3. Editing the video statement

Once the video has been recorded, check that it aligns with the technical specifications outlined in the Information Note (and below). If not, you can edit the video to fit these specifications. If you have a Mac, iMovie has inbuilt functionality for checking and editing for specifications. If not, we suggest downloading and using two free tools for this: VCL Media Player and DaVinci Resolve 16

To check the format (MOV, MP4, AVI/WMV), the video encoding, the audio encoding (sample rate), the video resolution and the frame rate: upload your video to VCL Media Player by clicking on Media --> Open File, select your file and click on Open. Click on Tools --> Codec Information (Windows) or Window --> Media Information (Mac). 

On iMovie for Mac, choose Share --> Export Using QuickTime; choose the file format you want to export to, and click Options to see the default settings. You can change these settings in the export process.

MP4
Video encoding/codec: H.264
Audio encoding/sample rate: min. 44100Hz
Video resolution: min. 640x480 max. 1920x1080
Frame rate 24, 30 fps 

MOV
video encoding/codec: H.264
Audio encoding/sample rate: min. 44100Hz 
Video resolution: min. 640x480, max. 1920x1080
Frame rate 24, 30 fps

AVI/WMV
Video encoding/codec: WMV3 (Windows Media Video 9)
Audio encoding/sample rate: min. 44100Hz 
Video resolution: min. 640x480, max. 1920x1080
Frame rate 24, 30 fps

Formatting the video statement

If the properties do not match the Secretariat specifications, or if you want to adjust the colour or sound, DaVinci Resolve is a free video editing tool and can be downloaded to allow you to edit your video, adjust sound, resolution and colours. On iMovie, you can change settings when exporting: check this article for more details. 

If using VLC/DaVinci Resolve:

  • To change the format of your video or video encoding, stay in VCL Media Player, click on Media --> Convert / Save --> Convert / Save. Then, select the profile to which you want to convert your video to and save the new file accordingly. 
  • To change your audio encoding, upload your video to DaVinci Resolve. For this, click on File --> Import File --> Import Media, select your file ---> Open. Your audio will automatically be upboosted to at least 44100 Hz as required by the Secretariat.
  • To change the video resolution, upload your video to DaVinci Resolve. On the bottom right corner of the application, find the project settings. Click on the little wheel. Under Master Settings, you will now be able to change the timeline resolution to fit the Secretariat’s requirements.
  • To change the frame rate, upload your video to DaVinci Resolve and open Master Settings as above. Here, you will be able to change the timeline frame rate and the playback frame rate to fit the Secretariat requirements.
  • To edit the length of your video to be within the allotted time, upload your video to DaVinci Resolve. Focus on the highlighted area of the screen. You can select your starting and end point of the video by clicking on the timeline. Select your starting point on the timeline and click on the toggle highlighted in the screen shot. To select the end point of your video, select the moment on the timeline and click on the second toggle highlighted in the screen shot.  The Secretariat does not allow you to cut your video throughout your statement, you can only edit the end and starting point.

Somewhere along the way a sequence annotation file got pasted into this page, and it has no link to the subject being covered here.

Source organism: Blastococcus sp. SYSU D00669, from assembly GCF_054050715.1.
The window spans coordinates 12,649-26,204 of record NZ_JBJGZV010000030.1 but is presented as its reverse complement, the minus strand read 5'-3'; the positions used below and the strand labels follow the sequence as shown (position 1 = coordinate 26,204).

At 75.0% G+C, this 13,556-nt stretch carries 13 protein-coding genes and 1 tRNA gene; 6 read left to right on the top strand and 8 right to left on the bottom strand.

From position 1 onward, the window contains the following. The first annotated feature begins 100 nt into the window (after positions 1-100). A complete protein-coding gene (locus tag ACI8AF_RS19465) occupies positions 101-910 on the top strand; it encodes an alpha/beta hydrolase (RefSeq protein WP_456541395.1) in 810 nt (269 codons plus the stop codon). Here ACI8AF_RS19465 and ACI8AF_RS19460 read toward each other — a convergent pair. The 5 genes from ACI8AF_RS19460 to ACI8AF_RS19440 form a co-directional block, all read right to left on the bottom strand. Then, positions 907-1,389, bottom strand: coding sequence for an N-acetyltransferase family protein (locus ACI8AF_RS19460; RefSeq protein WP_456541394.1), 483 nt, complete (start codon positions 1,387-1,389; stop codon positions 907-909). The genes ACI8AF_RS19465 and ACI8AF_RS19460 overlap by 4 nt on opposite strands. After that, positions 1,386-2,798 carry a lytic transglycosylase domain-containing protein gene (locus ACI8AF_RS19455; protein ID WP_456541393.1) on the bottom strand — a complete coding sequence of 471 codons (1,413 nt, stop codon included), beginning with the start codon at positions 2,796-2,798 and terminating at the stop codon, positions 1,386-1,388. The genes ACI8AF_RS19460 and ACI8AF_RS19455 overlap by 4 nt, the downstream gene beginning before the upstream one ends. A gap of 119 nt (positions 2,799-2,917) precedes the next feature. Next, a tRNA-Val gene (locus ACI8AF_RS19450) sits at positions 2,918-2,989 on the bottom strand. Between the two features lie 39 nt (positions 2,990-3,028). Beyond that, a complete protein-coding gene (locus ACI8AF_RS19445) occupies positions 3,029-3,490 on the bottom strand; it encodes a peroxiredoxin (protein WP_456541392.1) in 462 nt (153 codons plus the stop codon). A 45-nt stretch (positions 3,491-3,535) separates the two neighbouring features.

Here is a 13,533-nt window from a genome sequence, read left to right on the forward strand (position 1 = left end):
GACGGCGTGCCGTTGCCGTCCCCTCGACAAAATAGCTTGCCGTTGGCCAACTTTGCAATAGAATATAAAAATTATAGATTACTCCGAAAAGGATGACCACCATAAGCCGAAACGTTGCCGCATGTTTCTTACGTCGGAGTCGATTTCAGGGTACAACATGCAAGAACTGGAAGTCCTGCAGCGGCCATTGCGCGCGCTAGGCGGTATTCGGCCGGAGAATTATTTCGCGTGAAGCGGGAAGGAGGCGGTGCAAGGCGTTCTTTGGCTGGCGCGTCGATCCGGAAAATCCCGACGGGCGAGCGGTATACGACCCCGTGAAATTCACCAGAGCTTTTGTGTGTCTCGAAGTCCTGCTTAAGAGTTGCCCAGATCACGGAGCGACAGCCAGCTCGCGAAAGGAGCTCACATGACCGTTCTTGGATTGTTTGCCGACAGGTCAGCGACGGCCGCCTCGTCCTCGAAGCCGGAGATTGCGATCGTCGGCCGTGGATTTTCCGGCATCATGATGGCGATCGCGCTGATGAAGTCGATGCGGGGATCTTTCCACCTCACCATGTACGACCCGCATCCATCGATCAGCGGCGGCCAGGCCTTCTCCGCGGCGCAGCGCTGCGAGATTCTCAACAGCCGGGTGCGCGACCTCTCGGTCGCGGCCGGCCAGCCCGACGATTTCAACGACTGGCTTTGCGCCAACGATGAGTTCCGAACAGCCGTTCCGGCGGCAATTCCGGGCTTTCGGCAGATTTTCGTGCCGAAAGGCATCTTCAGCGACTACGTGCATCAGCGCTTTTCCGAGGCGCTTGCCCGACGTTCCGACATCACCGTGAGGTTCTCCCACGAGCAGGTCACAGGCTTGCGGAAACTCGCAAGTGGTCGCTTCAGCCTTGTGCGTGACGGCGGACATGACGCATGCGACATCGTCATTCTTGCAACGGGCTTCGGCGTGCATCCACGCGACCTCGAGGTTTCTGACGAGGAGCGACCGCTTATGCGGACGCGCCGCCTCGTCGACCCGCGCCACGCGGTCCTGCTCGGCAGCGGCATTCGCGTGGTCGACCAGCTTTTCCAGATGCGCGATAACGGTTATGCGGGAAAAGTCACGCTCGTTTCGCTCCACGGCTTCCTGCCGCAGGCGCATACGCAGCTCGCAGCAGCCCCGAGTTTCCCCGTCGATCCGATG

• To export your file: Click on Deliver (the little rocket on the bottom of your screen) and follow the steps in this online guide

​​​​​​​4. Creating subtitles for your video statement

Captioning of the video is strongly encouraged by the Secretariat in order to ensure accessibility of persons with disabilities. Here are practical guidelines to create video captions on YouTube, which can be exported as an .srt file and uploaded separately. iMovie for Mac also has inbuilt subtitle functionality.

If you export your subtitles as a separate file as in the guidelines, you can upload them separately on the registration system. 

5. Uploading your video statement 

If the properties of your video statement align with the Secretariat guidelines and these technical requirements, and you are happy with how it looks and sounds, congratulations, you are now ready to upload your video directly through the online registration system. 

Here, you will need to upload:

  1. The transcript of the statement;
  2. A scan of the passport of the speaker;
  3. The accreditation letter of the speaker;
  4. The video file.
  5. If you have exported subtitles separately, you can also upload them as a separate file. 

The deadline to upload the video-message is at 6PM on the day prior to the debate (or 6PM on Friday, if the debate is scheduled for the following Monday).


DOWNLOAD PDF VERSION

 

Nepal: UN review critical moment to address obstructed civic freedoms

Statement on Nepal ahead of Universal Periodic Review on Human Rights

CIVICUS calls on UN member states to urge the Government of Nepal to double its efforts to protect civic freedoms as its human rights record is examined by the UN Human Rights Council on 21 January 2021 as part of the 37th session of the Universal Periodic Review (UPR).

At the county’s second UPR five years ago, UN member states made three recommendations that directly related to civic space. Nepal subsequently committed to taking concrete measures to create a safe and enabling environment in which journalists, media workers, human rights defenders and civil society can operate freely. The government also agreed to ensure that freedom of assembly is guaranteed, and to ensure the right to freedom of expression including by decriminalizing defamation, and to investigate all cases of threats and attacks against journalists and human rights defenders. In a joint report to this UPR cycle, CIVICUS and Freedom Forum assessed the implementation of these recommendations and compliance with international human rights law and standards over the last five years.